Smaller portions could lower risk of heart disease, diabetes, even in low-risk people
WEDNESDAY, Sept. 2, 2015 (HealthDay News) — Sustained calorie restriction can influence disease risk factors and possible predictors of longevity in healthy, non-obese people, according to a study published in the September issue of the Journal of Gerontology: Medical Sciences.
The research included 218 healthy adults, young or middle-aged, and either at normal weight or slightly overweight. They were randomly assigned to either a calorie restriction group or to a control group who continued their regular eating habits. The participants in the calorie restriction group were given a target of 15.5 percent weight loss in the first year, reducing their calorie intake by 25 percent. They were asked to keep their weight stable in the second year of the study.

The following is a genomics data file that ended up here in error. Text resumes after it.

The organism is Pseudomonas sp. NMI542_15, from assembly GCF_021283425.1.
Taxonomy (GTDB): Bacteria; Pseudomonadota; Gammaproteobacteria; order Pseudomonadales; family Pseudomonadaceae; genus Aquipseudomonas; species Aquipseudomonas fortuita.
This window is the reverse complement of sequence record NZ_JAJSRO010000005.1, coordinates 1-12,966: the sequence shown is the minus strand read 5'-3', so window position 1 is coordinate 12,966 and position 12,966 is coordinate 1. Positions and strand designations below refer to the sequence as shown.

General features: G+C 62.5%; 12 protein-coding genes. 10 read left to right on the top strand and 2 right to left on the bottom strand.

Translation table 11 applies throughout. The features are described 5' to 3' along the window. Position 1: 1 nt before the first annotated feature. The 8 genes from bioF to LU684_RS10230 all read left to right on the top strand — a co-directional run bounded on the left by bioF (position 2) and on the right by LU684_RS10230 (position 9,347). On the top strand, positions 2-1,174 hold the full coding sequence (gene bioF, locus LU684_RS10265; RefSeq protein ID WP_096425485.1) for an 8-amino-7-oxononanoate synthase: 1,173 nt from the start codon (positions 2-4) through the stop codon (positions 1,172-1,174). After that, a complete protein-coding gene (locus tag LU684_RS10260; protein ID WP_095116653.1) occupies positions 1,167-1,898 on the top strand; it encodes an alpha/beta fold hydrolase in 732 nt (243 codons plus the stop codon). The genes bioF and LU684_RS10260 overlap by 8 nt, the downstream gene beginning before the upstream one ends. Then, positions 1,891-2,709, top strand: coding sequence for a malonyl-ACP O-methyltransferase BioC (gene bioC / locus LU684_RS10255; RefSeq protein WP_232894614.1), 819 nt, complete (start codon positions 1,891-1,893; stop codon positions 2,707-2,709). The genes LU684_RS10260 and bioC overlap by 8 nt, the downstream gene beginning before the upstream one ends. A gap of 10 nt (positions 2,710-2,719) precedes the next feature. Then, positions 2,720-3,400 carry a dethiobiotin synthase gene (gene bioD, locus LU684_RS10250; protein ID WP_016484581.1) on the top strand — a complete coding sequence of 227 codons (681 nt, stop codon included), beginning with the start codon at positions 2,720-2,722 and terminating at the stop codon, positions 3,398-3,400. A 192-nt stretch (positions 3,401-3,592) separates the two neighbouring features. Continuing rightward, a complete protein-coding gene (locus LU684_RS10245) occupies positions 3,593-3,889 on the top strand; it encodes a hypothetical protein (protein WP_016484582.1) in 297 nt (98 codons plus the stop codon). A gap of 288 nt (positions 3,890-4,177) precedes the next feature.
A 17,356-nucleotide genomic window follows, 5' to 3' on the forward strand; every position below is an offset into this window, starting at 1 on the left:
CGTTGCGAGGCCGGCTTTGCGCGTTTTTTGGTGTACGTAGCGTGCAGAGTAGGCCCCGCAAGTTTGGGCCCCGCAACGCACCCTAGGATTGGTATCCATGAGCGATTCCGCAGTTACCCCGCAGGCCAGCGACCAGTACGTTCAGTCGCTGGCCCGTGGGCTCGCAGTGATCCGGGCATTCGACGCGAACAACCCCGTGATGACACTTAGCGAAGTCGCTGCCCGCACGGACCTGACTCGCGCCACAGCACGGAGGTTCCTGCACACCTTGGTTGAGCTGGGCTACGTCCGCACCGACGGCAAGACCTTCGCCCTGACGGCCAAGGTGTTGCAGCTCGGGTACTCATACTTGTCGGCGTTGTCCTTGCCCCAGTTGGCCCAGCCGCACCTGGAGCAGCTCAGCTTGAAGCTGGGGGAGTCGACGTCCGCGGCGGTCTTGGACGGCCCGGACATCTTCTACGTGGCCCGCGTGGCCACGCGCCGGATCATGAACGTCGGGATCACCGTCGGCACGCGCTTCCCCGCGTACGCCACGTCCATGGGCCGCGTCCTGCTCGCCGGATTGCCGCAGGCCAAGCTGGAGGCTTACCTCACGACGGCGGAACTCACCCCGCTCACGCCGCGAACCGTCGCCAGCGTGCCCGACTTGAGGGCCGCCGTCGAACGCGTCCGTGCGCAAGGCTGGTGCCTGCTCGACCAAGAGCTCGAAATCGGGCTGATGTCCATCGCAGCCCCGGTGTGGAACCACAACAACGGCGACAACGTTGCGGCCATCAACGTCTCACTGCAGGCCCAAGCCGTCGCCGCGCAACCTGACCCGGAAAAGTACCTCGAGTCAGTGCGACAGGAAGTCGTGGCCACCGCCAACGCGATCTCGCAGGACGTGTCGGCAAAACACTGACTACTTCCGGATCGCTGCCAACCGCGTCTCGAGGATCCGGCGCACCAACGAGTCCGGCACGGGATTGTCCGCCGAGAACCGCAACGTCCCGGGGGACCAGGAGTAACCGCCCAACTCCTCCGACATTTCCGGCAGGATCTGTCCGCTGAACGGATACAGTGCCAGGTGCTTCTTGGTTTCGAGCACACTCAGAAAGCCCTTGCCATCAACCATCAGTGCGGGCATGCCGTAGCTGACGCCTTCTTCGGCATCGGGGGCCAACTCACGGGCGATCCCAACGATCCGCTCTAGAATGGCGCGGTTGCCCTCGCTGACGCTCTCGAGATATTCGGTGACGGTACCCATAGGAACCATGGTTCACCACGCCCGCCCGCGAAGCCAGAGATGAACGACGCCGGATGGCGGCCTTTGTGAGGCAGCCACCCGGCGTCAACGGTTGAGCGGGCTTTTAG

The participants in the calorie restriction group showed significant improvements in several predictors of heart disease, including a 6 percent decrease in total cholesterol, a 4 percent fall in blood pressure, and increased levels of high-density lipoprotein cholesterol. Calorie restriction also led to a 47 percent decrease in levels of C-reactive protein and reduced insulin resistance. Levels of triiodothyronine fell by more than 20 percent. Some studies have suggested that lower thyroid activity may be associated with longer life span.
Some of the participants in the calorie restriction group developed temporary anemia. Some also had larger-than-expected decreases in bone density, the researchers found. These findings highlight the importance of medical monitoring during calorie restriction, according to the study authors. In a news release from the U.S. National Institutes of Health, study author Evan Hadley, M.D, director of the National Institute on Aging’s Division of Geriatrics and Clinical Gerontology, said it’s important to see if calorie restriction would offer additional long-term benefits. And, he added, it would be useful to learn if calorie-restricted weight loss offered more benefits than exercise-induced weight loss.
Editorial (subscription or payment may be required)
Copyright © 2015 HealthDay. All rights reserved.